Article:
When retail electricity was first brought into homes -- existing homes -- the common practice was to remove the base boards right at the floor line -- and BX it in.
Thanks for the write up. I get asked how this stuff was used when I am at old engine shows. the info will be useful. I have some Edison socket outlets with brass hinged covers. I am looking for the combination that was sometimes used of a Edison socket, a large red jewel and a switch, so the socket could be turned off. I am also looking for some of the competitors that didn't make it like this one https://www.electrical-contractor.n...e_Electrical_Plug_Identi.html#Post204771
A century ago, balloon construction was as common as dust. You'll still find the occasional old home -- still standing -- constructed in this manner.
It features no bottom or top plates as known in Platform Framing construction, the style that is almost universal today.
It took advantage of the extremely long, straight, virgin growth lumber so commonly available in that era -- and the drastic reduction in saw cuts required. Said saw cuts would have to be performed by hand -- in the field. It also used less lumber -- at least for the frame. (the missing plates) Without plywood, dimensional lumber was used at every turn -- else, shingles, which could be hatcheted and planed to fit.
Balloon construction left open stud bays from attic to the basement. (No fire stops! The exterior sheathing provided the lateral rigidity along with the floor joists.) So the usual drill was to drop down BX from the attic to the basement/ under floor cavity. (The latter would be typical in the South and where the water table made it impossible to have a proper basement.)
Again, it was extremely common for 19th Century homes to have absolutely no insulation of any kind. Even the idea of tar paper (to stop drafts) was recent -- ninety years ago! Until 1900, most homeowners expected to merely keep the rain and some of the wind out.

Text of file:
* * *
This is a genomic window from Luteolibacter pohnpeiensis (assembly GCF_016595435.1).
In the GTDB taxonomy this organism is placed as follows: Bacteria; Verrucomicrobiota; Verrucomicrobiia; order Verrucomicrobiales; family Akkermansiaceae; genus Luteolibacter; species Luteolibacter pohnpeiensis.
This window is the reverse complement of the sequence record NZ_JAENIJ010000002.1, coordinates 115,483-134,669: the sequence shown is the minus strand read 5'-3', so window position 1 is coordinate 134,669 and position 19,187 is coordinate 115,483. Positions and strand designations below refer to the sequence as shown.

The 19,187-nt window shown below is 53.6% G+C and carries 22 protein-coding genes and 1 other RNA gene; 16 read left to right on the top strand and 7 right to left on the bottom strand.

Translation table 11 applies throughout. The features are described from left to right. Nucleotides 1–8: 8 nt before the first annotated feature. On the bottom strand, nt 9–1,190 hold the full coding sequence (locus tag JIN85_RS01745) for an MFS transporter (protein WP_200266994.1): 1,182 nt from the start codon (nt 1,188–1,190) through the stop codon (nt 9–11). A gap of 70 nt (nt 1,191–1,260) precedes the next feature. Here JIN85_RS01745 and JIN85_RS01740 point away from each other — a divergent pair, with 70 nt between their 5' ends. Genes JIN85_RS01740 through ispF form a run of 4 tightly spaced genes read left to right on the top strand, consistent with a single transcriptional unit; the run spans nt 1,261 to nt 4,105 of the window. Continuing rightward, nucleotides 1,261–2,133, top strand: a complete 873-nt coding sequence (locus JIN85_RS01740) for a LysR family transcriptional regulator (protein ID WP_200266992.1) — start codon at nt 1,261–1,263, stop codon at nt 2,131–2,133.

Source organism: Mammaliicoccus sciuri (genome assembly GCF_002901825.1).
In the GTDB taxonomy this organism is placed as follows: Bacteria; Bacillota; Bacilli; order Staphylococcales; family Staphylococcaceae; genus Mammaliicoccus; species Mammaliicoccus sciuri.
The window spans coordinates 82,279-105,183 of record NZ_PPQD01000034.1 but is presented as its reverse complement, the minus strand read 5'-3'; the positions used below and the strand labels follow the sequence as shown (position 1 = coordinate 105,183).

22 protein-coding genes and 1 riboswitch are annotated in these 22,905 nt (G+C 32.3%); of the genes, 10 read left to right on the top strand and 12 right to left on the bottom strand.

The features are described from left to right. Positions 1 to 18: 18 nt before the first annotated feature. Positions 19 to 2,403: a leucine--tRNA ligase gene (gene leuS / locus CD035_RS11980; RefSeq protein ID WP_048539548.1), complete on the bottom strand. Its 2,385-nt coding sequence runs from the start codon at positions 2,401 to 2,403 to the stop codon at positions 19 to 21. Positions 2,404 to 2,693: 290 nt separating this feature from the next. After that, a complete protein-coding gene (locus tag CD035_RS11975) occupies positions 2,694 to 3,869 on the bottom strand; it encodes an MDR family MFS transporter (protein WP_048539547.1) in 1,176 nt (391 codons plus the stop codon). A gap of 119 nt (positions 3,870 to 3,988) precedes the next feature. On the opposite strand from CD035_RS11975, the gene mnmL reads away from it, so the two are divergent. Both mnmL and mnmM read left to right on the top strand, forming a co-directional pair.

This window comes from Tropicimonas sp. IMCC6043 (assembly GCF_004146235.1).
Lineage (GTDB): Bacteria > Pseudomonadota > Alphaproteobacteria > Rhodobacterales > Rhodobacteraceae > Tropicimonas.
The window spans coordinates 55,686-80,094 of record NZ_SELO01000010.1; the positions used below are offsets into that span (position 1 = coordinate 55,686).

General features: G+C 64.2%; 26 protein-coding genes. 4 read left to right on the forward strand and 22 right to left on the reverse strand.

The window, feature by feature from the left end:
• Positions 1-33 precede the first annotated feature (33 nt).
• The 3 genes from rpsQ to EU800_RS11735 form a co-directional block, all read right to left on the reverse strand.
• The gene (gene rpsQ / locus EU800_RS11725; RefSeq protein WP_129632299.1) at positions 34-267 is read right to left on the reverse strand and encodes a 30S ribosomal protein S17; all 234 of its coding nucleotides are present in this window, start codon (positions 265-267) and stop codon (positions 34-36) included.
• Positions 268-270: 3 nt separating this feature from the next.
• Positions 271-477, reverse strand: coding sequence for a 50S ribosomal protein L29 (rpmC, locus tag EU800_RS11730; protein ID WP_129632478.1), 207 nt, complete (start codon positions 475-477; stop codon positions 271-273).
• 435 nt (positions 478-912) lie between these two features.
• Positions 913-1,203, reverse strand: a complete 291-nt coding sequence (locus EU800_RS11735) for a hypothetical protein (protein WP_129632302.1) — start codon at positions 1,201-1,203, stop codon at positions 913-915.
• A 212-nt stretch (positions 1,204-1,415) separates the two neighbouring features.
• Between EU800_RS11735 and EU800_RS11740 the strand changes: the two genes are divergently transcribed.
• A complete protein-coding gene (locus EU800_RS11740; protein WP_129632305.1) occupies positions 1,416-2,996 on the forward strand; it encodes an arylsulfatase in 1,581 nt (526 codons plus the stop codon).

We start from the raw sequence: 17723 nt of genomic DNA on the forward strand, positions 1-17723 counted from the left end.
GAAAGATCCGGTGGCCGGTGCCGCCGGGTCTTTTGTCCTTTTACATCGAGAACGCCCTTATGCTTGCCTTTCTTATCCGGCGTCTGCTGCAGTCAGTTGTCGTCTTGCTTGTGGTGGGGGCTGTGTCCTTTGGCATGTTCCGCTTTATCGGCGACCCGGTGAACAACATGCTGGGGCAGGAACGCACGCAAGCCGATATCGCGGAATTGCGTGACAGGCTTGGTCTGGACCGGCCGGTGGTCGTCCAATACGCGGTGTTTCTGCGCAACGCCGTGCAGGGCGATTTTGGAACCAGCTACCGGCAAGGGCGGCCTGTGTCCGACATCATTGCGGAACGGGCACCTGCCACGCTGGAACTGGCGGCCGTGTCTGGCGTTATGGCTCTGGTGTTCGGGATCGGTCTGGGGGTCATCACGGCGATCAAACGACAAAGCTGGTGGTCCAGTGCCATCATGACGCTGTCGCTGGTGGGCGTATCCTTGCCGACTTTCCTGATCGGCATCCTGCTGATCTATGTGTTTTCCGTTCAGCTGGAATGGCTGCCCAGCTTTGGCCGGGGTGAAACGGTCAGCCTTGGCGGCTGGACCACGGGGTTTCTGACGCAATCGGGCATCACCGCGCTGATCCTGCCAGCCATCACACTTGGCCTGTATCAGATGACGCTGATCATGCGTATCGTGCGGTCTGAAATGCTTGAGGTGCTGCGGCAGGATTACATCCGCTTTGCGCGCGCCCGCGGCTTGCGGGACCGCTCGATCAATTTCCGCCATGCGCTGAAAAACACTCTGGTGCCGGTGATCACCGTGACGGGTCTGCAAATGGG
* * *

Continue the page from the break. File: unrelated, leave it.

As ever, America was addicted to caffine. When electric coffee makers and hot plates arrived on the scene -- everyone had to have one. The alternative was to wait until the wood/ coal stove warmed up -- in a house that was as cold as all outdoors.
Old habits die hard: everyone was accustomed to walking away from a dying fire with a pot of coffee on it. It took more than a few house fires (coffee pots/ hot plates) for Americans to get the new drill: you must un-plug these appliances when you left... if you wanted to come back to your home.
(Appliance switches were VERY dodgy back then, they'd fail in a closed position all of the time. Some, el cheapo stuff had no switch at all -- plugging in turned it on.(!)
All of this explains why electric power was so rapidly adopted. Fast coffee in the morning -- drastically quicker than firing up the wood stove -- had everyone lining up.
Power rates, compared to today, were in ORBIT. You'd have to pay $ 1.15 per kWHr in todays money to scale up to the rates paid ninety-years ago. These rates plunged with each passing year as the industry scaled up and the Pocos stopped wasting so much coal. (Heat rates were four and five times what's considered normal, now. Edison's original generator was a fuel glutton. Steam turbines were the NEW thing ninety years ago.)
This epic drop in power rates caused an explosion in popular acceptance. We're seeing a repeat in our own time with digital products. And in the same manner, our low voltage cables are drapped all over the house -- until they can be integrated into the walls -- during retrofit / new construction.
Such dynamic growth is exactly what happened between 1921 and 1941 -- for the North American power grid.